John Kerry: consistent inconsistence
John Kerry, that most consistently inconsistent of politicians, is reinventing himself, according to a Boston Globe article entitled, "Kerry adopting the rhetoric of a DC outsider." Now, even the Globe sees Kerry as a poseur; "adopting the rhetoric," rather than having a conviction.
Kerry has always specialized in being the oxymoronic candidate: antiwar war hero, patrician/proletarian ("can I get me a hunting license here?"), teflon maker and breaker of promises and pledges. So, he must be thinking, why not Washington insider-outsider?
It's a sign of something when even that liberal rag the Boston Globe seems to be getting fed up with Kerry. As the article says: It may seem odd for a man who has been in the Senate for more than two decades -- and who has never been known for his common touch -- to rail against aloof politicians. Well, there's no "may" and "seem" about it; it is odd. Very odd. But, as has become increasingly clear, so is Kerry.
Donna Brazile, author of so many Al Gore transformations in 2000, says this of Kerry the common man: 'As John Kerry continues to reflect on 2004 -- and explore options for 2008 -- it's important that he understands that people didn't really know John Kerry in the last campaign.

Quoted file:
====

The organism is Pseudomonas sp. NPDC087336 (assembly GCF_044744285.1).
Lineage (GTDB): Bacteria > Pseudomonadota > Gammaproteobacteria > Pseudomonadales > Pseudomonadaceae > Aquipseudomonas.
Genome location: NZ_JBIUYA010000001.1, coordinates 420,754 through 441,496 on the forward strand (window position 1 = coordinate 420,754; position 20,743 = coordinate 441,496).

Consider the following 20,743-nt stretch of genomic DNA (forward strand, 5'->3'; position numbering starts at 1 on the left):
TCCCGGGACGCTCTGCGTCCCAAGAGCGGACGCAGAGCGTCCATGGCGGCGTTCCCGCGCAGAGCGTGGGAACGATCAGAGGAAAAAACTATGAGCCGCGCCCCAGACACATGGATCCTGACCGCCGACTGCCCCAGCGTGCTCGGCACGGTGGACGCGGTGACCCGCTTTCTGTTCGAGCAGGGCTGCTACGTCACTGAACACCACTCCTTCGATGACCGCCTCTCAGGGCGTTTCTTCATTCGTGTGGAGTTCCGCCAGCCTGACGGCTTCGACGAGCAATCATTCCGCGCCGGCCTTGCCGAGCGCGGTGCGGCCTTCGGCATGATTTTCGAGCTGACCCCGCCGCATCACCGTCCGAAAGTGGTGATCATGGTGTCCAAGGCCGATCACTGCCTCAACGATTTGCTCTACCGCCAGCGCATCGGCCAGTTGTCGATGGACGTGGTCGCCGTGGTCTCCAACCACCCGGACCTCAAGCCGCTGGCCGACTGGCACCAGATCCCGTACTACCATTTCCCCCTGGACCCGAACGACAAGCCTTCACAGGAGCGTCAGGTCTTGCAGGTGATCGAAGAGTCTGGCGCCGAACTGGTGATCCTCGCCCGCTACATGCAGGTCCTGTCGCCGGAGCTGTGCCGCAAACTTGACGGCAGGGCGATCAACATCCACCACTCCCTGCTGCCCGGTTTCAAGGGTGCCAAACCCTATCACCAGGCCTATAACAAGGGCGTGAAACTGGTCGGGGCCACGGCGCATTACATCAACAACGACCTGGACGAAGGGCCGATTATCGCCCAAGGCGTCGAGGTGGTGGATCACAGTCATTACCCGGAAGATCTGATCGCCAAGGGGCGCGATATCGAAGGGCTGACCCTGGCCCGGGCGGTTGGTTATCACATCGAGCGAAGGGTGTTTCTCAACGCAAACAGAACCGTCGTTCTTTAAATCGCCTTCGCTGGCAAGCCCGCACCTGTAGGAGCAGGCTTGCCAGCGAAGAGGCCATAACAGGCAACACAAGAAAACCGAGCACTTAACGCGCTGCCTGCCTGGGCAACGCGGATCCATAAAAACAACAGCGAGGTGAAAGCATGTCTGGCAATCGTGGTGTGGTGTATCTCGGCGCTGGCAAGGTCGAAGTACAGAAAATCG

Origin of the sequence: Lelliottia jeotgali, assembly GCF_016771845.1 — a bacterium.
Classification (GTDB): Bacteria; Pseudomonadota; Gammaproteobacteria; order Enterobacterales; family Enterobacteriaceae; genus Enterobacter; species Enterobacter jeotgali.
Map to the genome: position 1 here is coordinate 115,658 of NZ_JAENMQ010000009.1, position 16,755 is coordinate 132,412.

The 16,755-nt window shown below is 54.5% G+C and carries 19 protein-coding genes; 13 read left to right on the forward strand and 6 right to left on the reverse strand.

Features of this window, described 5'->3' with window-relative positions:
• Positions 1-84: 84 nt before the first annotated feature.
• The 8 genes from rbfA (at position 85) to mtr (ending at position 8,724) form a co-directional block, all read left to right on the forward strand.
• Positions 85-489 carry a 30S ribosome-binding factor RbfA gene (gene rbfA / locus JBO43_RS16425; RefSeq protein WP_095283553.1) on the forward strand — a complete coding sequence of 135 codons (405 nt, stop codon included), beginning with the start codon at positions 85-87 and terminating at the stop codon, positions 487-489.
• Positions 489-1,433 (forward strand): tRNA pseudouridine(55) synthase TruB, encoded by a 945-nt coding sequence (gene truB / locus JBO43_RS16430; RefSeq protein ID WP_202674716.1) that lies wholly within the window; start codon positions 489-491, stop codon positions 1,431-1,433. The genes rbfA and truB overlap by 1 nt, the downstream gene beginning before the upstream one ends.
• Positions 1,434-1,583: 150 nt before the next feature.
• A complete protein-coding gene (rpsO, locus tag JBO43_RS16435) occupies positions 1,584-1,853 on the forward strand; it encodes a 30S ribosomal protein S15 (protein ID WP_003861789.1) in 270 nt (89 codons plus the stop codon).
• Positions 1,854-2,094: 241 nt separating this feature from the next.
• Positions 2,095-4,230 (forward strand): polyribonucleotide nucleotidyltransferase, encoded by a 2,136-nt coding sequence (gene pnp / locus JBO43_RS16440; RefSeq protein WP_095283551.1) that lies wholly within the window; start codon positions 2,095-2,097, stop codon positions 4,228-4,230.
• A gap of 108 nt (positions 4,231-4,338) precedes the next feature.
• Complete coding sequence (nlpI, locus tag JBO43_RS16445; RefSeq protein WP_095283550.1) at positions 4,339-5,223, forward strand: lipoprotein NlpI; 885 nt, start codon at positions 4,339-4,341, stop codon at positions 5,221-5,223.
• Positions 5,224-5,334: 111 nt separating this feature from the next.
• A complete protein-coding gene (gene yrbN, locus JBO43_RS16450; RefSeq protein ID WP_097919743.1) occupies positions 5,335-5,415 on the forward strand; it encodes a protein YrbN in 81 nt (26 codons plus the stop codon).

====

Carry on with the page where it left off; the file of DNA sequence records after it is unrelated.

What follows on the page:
First of all, the idea of Kerry running in 2008 sends a chill down my spine; but the idea that we don't know Kerry at this point is, quite simply, laughable. We know him only too well. Even the locals can see through this particularly embarrassing attempt to repackage old, old goods. Tufts political science professor Jerry Berry is remarkably blunt on this score: 'He's the last politician that people are going to buy as an outsider. That dog won't hunt. John Kerry ran for president, and he has a long record in politics. He just doesn't come across as an outsider.
You tell him, Jerry, you tell him. But will John listen? I fear the answer is "no." As a narcissist, it seems Kerry has become addicted to the thrill of the spotlight and the glory of public speaking, and he just can't stop.
I keep resolving to get off his case, and then he starts up again. So, for the sake of all of us (not the least, me)--please, John, cease and desist!
I bet the Democratic Party wishes he'd keep quiet, too. He can't be doing them a whole lot of good.